U.S. Economic Sanctions Unlikely To Deter Turkish Offensive

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U.S. Economic Sanctions Unlikely To Deter Turkish Offensive
Analysts say Turkey is willing to face economic consequences to continue its offensive in Syria.
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Turkey is ignoring U.S. sanctions as it continues its attack against Kurdish forces, which had been America's critical ally in combating the Islamic State in Syria. 

President Trump, who pulled nearby U.S. troops to essentially clear the way for Turkey's military incursion, now threatens to "destroy" Turkey's economy over its actions.  

And Volkswagen says it's hitting the brakes on plans to build a $1.4 billion factory in Turkey.  

International observers say the sanctions and a business pullback from Turkey will indeed impact its economy but are unlikely to change its behavior. 

The global intelligence firm Stratfor said this week: "Turkey's economy remains fragile enough that an external shock, such as U.S. sanctions, could severely damage it." But its analysis concluded: "Turkey is displaying its willingness to risk incurring sanctions in pursuit of national security objectives."

President Trump, facing intense criticism over his strategic decisions in Syria, now says he is trying to stop Turkey from "endangering civilians and threatening peace" while targeting its declared enemy, the Kurds. He warned that Turkish actions are "precipitating a humanitarian crisis and ... possible war crimes."

President Trump has halted talks on a $100 million trade deal with Turkey and hiked steel tariffs to 50%. But the announced sanctions don't widely target Turkish banks or hinder Turkey's access to U.S. financial markets.

But on Tuesday, the Justice Department ramped up pressure with the filing of fraud and money laundering charges against Turkey's second-largest state bank. It is accused of violating U.S. sanctions against Iran.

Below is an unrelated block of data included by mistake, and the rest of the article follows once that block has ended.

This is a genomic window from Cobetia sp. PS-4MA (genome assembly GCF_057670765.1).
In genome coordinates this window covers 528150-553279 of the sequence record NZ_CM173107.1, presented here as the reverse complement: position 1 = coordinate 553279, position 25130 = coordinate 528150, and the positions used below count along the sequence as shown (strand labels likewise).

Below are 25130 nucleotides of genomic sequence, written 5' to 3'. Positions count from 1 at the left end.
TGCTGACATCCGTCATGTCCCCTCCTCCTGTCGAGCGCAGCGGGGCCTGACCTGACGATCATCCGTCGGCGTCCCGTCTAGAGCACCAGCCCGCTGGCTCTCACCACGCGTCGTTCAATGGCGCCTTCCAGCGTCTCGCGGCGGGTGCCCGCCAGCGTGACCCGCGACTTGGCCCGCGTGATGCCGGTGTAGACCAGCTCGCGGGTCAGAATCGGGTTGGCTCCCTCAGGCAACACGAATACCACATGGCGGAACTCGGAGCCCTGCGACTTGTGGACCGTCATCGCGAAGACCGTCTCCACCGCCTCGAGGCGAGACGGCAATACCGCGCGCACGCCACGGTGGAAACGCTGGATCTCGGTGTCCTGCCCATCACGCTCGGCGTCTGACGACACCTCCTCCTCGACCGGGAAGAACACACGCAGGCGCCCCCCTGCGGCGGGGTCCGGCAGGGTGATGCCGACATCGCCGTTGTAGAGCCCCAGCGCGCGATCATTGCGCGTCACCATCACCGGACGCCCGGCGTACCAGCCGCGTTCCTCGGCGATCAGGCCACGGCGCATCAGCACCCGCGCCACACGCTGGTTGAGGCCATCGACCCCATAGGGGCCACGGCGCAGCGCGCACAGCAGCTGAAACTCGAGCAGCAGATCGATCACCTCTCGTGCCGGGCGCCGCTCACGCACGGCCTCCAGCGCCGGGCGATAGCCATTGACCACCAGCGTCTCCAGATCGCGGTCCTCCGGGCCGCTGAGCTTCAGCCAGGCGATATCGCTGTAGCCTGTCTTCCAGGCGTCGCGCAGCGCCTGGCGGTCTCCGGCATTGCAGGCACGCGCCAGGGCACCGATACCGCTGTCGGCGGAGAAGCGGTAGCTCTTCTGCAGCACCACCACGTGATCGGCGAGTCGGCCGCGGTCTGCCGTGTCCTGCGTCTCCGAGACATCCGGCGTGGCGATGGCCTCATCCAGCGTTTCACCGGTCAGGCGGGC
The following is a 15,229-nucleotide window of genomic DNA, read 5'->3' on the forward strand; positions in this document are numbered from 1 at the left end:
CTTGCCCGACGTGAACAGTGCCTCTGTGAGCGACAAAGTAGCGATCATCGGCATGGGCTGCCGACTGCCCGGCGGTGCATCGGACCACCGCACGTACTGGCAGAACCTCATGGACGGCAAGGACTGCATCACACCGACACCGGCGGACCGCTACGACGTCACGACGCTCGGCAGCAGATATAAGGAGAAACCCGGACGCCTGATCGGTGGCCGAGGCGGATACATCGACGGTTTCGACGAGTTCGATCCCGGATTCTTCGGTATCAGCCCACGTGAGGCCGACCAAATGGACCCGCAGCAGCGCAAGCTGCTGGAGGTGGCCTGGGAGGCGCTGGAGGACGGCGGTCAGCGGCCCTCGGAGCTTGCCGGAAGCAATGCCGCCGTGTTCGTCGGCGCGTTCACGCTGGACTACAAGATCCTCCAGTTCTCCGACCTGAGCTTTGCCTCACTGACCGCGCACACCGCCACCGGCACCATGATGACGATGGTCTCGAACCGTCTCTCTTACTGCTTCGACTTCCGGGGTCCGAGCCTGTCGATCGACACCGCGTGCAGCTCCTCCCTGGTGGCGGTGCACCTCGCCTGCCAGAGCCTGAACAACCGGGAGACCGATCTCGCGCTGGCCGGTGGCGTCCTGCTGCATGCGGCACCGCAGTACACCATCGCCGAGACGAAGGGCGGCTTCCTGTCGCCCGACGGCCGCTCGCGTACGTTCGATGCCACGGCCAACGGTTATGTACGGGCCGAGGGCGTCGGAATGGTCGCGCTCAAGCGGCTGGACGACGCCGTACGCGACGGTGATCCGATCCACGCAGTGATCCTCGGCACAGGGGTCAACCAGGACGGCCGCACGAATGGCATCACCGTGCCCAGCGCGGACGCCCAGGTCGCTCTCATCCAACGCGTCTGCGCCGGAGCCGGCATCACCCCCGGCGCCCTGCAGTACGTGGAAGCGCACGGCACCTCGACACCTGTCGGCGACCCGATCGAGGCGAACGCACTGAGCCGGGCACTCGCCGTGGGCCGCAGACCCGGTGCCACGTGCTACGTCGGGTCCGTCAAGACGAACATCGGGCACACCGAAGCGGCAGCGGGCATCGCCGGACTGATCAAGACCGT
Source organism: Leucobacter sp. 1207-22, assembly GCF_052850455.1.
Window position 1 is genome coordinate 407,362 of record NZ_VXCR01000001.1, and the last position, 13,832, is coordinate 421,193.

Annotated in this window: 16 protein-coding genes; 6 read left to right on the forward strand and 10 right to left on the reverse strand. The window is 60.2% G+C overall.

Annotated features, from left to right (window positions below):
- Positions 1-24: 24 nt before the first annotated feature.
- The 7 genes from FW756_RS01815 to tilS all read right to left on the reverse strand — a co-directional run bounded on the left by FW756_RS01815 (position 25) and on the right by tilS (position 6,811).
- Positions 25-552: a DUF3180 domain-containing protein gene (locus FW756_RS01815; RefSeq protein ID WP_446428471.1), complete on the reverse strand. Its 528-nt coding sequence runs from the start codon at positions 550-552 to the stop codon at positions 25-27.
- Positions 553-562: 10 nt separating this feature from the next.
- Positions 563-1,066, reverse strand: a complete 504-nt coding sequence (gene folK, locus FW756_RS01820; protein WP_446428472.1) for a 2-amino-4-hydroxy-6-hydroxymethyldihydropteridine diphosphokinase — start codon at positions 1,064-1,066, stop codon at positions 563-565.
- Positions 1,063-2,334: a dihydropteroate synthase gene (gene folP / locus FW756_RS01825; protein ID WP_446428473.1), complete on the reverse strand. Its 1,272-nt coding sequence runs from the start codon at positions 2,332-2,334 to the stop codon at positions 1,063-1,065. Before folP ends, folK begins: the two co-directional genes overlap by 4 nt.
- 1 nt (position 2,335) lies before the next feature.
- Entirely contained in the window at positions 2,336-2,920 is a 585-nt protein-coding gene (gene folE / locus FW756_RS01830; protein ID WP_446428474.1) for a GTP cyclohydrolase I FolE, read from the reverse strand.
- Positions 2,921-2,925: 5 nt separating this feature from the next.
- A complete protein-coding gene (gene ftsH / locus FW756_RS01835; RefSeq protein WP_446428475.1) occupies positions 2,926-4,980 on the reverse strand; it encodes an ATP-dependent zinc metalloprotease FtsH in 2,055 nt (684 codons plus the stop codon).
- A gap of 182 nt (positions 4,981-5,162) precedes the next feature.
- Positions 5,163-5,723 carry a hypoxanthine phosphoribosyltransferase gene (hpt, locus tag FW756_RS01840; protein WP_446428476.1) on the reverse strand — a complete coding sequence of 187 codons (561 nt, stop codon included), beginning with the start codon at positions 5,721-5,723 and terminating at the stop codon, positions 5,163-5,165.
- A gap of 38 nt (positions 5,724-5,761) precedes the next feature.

Turkey isn't a major U.S. trading partner. It does 10 times more business with Europe.

That gives added significance to concerns being raised by German automaker Volkswagen, the world's largest carmaker. The company said it's pulling back from opening a second factory in Turkey. But it's not scrapping the project altogether or making changes at its other Turkish plant.

The company said in a statement Tuesday: "We are monitoring the situation carefully and are worried about the current developments." 

Germany, France, Norway, Finland and the Netherlands have halted military equipment sales to Turkey, a NATO member. And President Trump threatens to impose "powerful additional sanctions" targeting current and former Turkish officials and others potentially involved in human rights abuses.

But the Stratfor analysis says Turkish President Recep Tayyip Erdoğan will shift blame for any hardships felt by citizens by stoking nationalistic fervor over "economic warfare" waged on his country. He will likely assail "enemies at home and abroad."

Additional reporting from Newsy affiliate CNN